This is your FIRST post and you come on as Arrogance personified.
As my mom used to say, Watch your tone, Mister Man.

To me, the color of text on background is so trivial an issue that I’d never give it a thought.
I also never use full screen text, but do I complain about the presence of that feature?

Anyway, you are starting off so poorly I wonder if anyone will bother to answer you.
Some have more patience than I with really bad behavior.

Happy New Year.

Druid, we must be kind. After all, he’s a “professional writer.” Yawn…

I only see this question coming up a few times, and as the posters all seemed satisfied with the responses I wouldn’t say it never gets answered coherently. Nevertheless, I see how Scrivener’s many customization options could be initially confusing.

Ignoring the inspector, the color-customizable areas of full screen are these:
fullscreencolors.pngas well as the text selection color. These options appear in Preferences:Appearance, Customizable Colors under Full Screen.

Preferences:Full Screen also gives you the option to “override natural text color with custom color,” which will override the color of all your text–including customized colors for Scrivenings Titles–with your selected custom color. The OS is basically setting a display color for full screen without destroying the actual (“natural”) color of the text, allowing you to use one color in FS but to maintain other text coloring throughout your project. For instance, you might use text colors to indicate revision status or use colored inline annotations, resulting in many different colors when you’re viewing text in the editor. When in full screen mode, the “override natural text color” gives you the option to work with all white on blue without losing the underlying “natural text color” that was set in the editor–when you leave FS, or choose not to override the text color, the original color is preserved.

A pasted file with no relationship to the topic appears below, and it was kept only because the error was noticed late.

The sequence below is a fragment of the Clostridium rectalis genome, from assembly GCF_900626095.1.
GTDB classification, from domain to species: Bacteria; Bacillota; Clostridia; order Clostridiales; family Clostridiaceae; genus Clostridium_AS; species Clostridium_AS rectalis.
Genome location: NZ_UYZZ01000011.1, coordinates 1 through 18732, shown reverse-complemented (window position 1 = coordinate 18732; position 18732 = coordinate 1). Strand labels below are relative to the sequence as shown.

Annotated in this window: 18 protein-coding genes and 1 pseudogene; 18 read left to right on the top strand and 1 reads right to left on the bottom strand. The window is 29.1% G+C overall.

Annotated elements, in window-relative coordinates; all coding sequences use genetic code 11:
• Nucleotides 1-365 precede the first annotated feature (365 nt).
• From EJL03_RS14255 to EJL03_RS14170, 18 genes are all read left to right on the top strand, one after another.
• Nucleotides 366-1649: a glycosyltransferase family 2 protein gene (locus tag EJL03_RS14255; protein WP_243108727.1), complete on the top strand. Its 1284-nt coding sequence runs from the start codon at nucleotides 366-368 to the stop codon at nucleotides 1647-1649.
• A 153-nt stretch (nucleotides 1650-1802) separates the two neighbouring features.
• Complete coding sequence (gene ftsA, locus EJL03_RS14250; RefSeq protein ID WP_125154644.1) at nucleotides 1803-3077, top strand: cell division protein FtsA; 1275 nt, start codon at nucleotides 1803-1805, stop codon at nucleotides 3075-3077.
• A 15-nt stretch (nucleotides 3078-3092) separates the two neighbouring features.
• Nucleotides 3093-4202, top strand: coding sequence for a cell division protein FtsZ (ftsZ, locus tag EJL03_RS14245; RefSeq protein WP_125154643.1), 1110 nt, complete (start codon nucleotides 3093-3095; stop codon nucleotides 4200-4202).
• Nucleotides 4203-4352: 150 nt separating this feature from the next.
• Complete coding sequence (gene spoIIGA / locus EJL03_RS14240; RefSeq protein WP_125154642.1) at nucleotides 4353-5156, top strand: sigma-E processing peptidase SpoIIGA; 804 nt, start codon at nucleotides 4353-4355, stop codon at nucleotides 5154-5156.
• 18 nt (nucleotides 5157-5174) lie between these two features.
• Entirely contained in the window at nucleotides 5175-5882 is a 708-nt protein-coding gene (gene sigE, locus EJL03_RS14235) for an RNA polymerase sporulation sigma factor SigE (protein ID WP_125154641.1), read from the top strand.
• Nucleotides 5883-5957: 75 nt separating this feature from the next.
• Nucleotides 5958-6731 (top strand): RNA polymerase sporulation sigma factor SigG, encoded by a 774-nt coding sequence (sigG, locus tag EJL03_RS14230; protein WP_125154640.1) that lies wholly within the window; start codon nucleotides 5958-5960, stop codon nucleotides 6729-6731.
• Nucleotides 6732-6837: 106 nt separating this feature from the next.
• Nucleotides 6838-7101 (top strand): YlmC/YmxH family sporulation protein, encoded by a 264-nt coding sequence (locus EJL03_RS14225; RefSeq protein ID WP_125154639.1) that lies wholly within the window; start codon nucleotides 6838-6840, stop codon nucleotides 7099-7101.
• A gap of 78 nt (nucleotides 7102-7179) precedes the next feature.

Are you using the latest version of Scrivener? The manual that I’m looking at does in fact contain both these words, including this section as the top hit for “override”: